During a tumultuous 2020 that witnessed the emergence of the most deadly pandemic to sweep the globe in more than 100 years, USAID and partners have proven flexible and resilient in delivering safe water, sanitation, and hygiene (WASH) to the world’s most underserved and at-risk populations. Recognizing the importance of good handwashing hygiene and uninterrupted water service in containing the spread of COVID-19 and safely reopening economies, the Agency went above and beyond throughout the year to ensure that communities across the globe had the necessary information, strategic guidance, and WASH services they needed to protect themselves.
But the story of USAID’s WASH programming achievements cannot be viewed solely through the lens of COVID-19. This past year, the Agency expanded its evidence base to inform and strengthen current and future WASH programming. We released an expansive Water and Development Technical Brief Series and completed the research on a series of Ex-Post Evaluations that turned a critical eye toward long-closed WASH activities and examined the reasons why some interventions proved sustainable — and why some did not.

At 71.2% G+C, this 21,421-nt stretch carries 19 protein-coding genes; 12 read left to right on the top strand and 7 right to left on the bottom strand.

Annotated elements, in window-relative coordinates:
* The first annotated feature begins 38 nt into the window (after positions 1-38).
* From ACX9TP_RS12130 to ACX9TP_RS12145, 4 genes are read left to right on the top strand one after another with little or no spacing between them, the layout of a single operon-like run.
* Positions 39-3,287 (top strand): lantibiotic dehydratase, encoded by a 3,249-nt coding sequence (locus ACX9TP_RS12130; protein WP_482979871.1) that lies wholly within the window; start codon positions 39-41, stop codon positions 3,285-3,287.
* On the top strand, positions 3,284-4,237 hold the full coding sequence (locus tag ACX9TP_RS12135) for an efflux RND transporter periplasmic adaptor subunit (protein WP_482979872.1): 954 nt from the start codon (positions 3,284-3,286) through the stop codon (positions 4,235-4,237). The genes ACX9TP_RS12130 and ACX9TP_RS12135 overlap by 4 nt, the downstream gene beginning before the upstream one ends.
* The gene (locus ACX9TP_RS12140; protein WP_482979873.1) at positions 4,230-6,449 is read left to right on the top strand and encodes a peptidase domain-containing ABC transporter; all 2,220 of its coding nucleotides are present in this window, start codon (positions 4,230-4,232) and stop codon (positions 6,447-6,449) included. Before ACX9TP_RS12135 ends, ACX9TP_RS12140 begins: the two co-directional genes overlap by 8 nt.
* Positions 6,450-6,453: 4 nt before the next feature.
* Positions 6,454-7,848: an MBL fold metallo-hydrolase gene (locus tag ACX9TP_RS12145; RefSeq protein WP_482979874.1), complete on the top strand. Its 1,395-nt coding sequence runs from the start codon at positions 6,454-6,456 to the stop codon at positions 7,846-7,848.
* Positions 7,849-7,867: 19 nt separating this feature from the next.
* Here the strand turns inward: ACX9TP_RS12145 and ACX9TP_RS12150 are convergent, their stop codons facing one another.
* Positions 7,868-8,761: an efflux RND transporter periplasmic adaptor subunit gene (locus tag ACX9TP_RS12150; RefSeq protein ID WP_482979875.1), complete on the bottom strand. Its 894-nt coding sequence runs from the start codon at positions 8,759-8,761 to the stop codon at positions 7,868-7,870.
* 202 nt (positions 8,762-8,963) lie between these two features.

As we continue to learn, we also reflect on what has proven so impactful to date: USAID support since FY 2008 helped more than 53 million people gain access to sustainable water services, and 38 million people gain access to sustainable sanitation services. But our work is far from done. Between FY 2018 and 2019 alone, the Agency provided $835 million to support WASH activities in more than 50 countries. This year, USAID continued to make progress toward achieving its key development objectives under the U.S. Government Global Water Strategy. To accelerate our progress, we launched a private sector partnership with the global sanitation company LIXIL to help scale-up and speed access to affordable, sustainable WASH solutions around the world.
The Agency and its many partners have been busy harnessing the incredible power of WASH to enhance the quality of life, build more resilient and self-reliant communities, and create a healthier, more livable world for all, while protecting the environment.
By Russell Sticklor of the USAID Water Communications and Knowledge Management Project